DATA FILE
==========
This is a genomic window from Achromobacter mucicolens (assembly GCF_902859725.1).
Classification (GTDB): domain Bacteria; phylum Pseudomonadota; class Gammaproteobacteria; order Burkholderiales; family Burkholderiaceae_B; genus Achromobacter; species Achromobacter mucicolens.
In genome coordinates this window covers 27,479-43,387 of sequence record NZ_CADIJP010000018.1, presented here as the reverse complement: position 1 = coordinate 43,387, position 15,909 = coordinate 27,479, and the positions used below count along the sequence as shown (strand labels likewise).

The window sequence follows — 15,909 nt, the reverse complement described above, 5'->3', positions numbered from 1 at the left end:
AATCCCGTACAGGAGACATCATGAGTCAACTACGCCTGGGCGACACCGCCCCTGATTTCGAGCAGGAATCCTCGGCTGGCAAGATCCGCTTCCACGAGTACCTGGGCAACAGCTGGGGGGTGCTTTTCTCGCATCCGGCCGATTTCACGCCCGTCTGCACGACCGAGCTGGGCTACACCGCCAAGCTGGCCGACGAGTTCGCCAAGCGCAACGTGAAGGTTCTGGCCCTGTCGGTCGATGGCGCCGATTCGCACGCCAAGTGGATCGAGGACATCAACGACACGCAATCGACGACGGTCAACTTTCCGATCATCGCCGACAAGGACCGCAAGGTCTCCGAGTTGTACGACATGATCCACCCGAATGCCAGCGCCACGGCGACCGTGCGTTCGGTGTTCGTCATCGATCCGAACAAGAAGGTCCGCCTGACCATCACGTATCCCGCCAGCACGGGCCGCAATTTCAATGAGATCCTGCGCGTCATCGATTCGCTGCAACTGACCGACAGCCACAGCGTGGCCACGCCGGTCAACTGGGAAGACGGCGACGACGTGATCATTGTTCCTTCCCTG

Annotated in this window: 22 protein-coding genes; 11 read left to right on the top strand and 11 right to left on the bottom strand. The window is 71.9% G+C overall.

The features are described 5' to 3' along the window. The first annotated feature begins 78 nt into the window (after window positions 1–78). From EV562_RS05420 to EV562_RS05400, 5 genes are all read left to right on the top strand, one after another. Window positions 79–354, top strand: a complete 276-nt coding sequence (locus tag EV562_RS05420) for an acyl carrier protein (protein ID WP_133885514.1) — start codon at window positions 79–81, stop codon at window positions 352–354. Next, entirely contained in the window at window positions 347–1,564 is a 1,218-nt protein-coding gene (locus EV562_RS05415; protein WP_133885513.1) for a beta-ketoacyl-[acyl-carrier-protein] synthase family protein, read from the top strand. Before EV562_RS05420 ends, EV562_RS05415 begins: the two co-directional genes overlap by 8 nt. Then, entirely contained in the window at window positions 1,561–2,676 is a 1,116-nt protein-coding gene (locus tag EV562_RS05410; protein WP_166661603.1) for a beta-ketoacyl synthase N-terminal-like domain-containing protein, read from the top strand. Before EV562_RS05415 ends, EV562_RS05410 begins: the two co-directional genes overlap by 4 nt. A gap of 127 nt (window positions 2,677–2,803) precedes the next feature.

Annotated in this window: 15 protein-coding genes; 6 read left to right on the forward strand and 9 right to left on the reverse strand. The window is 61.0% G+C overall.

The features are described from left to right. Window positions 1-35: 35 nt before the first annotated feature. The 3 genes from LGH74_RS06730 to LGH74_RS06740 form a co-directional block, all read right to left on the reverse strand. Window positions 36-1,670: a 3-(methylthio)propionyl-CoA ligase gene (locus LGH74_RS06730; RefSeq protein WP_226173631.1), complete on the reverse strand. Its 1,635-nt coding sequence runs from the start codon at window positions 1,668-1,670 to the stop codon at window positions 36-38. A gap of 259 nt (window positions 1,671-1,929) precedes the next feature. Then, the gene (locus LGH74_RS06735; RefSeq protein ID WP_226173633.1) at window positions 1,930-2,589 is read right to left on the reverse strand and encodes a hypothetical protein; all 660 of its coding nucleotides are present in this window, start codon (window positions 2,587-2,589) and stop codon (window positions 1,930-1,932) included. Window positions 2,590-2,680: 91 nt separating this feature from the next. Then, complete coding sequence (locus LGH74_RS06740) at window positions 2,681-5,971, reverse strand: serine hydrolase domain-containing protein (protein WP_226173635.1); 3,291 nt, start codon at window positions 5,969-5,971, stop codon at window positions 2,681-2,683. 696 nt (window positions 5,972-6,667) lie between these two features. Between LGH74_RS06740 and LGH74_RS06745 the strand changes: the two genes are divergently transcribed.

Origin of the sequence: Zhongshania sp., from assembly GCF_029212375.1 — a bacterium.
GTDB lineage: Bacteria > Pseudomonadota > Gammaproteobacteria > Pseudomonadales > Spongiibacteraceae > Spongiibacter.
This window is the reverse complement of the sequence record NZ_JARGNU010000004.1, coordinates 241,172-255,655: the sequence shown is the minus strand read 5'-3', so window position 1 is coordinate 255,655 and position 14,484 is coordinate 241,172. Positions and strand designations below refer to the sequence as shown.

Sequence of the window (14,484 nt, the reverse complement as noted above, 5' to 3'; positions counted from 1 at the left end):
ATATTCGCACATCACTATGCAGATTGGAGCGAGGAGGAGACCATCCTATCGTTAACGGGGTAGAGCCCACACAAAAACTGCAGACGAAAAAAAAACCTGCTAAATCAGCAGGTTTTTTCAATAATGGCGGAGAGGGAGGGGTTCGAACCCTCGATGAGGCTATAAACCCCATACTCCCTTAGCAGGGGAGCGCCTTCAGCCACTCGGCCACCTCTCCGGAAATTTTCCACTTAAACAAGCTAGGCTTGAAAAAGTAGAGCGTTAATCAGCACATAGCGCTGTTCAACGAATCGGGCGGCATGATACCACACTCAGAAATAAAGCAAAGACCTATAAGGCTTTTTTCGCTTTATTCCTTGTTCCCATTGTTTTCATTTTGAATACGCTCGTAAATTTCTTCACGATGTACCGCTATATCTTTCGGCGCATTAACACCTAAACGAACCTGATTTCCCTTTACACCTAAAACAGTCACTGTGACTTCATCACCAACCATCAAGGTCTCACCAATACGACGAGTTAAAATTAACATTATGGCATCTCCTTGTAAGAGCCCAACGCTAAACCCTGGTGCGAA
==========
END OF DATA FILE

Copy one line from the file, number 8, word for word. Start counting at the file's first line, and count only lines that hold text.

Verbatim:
Annotated in this window: 15 protein-coding genes; 6 read left to right on the forward strand and 9 right to left on the reverse strand. The window is 61.0% G+C overall.